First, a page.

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Prescribed fire as a tool to regenerate live and dead serotinous jack pine (Pinus banksiana) stands

Sharpe, Maria, Hwang, Hyejin, Schroeder, David, Ryu, Soung Ryoul, Lieffers, Victor J.
The International journal of wildland fire 2017 v.26 no.6 pp. 478-484
Dendroctonus ponderosae, Pinus banksiana, dead wood, fires, girdling, mortality, natural regeneration, prescribed burning, seedlings, tree trunk, trees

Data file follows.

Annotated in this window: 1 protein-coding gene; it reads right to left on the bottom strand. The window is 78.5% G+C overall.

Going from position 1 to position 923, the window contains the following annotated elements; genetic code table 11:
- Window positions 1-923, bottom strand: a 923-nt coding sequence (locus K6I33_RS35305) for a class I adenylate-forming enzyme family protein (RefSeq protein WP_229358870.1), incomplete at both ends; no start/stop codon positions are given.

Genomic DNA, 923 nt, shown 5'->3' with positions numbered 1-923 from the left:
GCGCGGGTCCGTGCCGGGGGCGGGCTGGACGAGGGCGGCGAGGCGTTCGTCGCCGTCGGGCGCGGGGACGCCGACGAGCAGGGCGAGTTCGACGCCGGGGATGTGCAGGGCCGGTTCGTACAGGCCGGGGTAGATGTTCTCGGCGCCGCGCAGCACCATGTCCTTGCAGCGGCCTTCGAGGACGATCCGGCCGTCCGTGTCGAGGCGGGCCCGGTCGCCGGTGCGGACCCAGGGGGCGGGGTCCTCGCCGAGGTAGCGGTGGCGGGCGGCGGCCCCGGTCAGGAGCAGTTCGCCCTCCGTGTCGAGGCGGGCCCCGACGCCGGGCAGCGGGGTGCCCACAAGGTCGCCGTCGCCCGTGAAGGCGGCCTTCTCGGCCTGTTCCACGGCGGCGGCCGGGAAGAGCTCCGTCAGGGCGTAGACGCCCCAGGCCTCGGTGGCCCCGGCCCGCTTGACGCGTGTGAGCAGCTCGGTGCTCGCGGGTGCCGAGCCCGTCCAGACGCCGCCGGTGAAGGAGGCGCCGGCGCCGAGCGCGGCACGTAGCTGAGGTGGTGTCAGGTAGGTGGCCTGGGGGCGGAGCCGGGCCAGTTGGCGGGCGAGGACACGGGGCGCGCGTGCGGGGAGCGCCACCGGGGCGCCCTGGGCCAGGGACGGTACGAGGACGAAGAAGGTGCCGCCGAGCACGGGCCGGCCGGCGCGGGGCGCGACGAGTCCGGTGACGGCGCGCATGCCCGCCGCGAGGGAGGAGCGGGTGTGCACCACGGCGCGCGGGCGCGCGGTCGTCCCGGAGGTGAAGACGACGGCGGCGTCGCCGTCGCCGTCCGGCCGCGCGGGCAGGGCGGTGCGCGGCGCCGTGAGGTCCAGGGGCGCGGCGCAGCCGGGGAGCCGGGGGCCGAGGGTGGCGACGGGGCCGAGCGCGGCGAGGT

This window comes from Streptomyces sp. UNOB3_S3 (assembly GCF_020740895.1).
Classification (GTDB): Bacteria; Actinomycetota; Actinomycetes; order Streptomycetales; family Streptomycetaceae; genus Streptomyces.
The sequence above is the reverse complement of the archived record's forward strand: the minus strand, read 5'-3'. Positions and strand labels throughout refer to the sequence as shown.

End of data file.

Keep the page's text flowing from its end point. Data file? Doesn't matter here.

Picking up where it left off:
This study documents cone opening and natural regeneration of jack pine (Pinus banksiana Lamb.) after burning live and dead stands similar to those killed by the mountain pine beetle (Dendroctonus ponderosae). Trees were killed by girdling in May and were burned in late July, 26 months later. Pairs of live and dead plots were simultaneously burned using three types of fire: surface, intermittent crown and continuous crown fires. Each type of fire was replicated three times; the nine pairs of burns were completed in a 4-day period. After fire, more cones were opened on dead trees than live trees. On dead trees, there was cone opening even when fire charred only the lower part of the bole. Three years after burning, dead stands with continuous crown fires had some of the densest regeneration and the highest rates of stocking. Across all burns in this study, seedling regeneration was best in shallow residual duff and in the more intensely burned plots. Without burning, there was virtually no regeneration 5 years after mortality. The results also show that burning, especially under continuous crown fire, could be used to promote regeneration in dead stands.